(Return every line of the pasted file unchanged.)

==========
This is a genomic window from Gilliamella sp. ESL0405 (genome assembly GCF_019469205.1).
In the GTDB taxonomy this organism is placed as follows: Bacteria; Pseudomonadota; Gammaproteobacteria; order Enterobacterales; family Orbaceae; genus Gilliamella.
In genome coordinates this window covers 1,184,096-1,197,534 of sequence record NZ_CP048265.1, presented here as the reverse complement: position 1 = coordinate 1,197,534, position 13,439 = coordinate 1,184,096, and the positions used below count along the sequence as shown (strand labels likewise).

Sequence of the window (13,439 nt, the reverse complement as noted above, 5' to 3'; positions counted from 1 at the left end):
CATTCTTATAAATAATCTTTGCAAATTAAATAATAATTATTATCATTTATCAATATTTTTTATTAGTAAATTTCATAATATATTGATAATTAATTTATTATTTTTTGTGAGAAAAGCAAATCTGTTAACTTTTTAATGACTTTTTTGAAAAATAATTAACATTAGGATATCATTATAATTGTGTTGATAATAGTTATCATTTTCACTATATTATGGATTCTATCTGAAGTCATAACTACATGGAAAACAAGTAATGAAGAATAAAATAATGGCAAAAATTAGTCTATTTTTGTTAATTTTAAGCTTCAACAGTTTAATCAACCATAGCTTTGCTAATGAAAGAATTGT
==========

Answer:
This is a genomic window from Gilliamella sp. ESL0405 (genome assembly GCF_019469205.1).
In the GTDB taxonomy this organism is placed as follows: Bacteria; Pseudomonadota; Gammaproteobacteria; order Enterobacterales; family Orbaceae; genus Gilliamella.
In genome coordinates this window covers 1,184,096-1,197,534 of sequence record NZ_CP048265.1, presented here as the reverse complement: position 1 = coordinate 1,197,534, position 13,439 = coordinate 1,184,096, and the positions used below count along the sequence as shown (strand labels likewise).

Sequence of the window (13,439 nt, the reverse complement as noted above, 5' to 3'; positions counted from 1 at the left end):
CATTCTTATAAATAATCTTTGCAAATTAAATAATAATTATTATCATTTATCAATATTTTTTATTAGTAAATTTCATAATATATTGATAATTAATTTATTATTTTTTGTGAGAAAAGCAAATCTGTTAACTTTTTAATGACTTTTTTGAAAAATAATTAACATTAGGATATCATTATAATTGTGTTGATAATAGTTATCATTTTCACTATATTATGGATTCTATCTGAAGTCATAACTACATGGAAAACAAGTAATGAAGAATAAAATAATGGCAAAAATTAGTCTATTTTTGTTAATTTTAAGCTTCAACAGTTTAATCAACCATAGCTTTGCTAATGAAAGAATTGT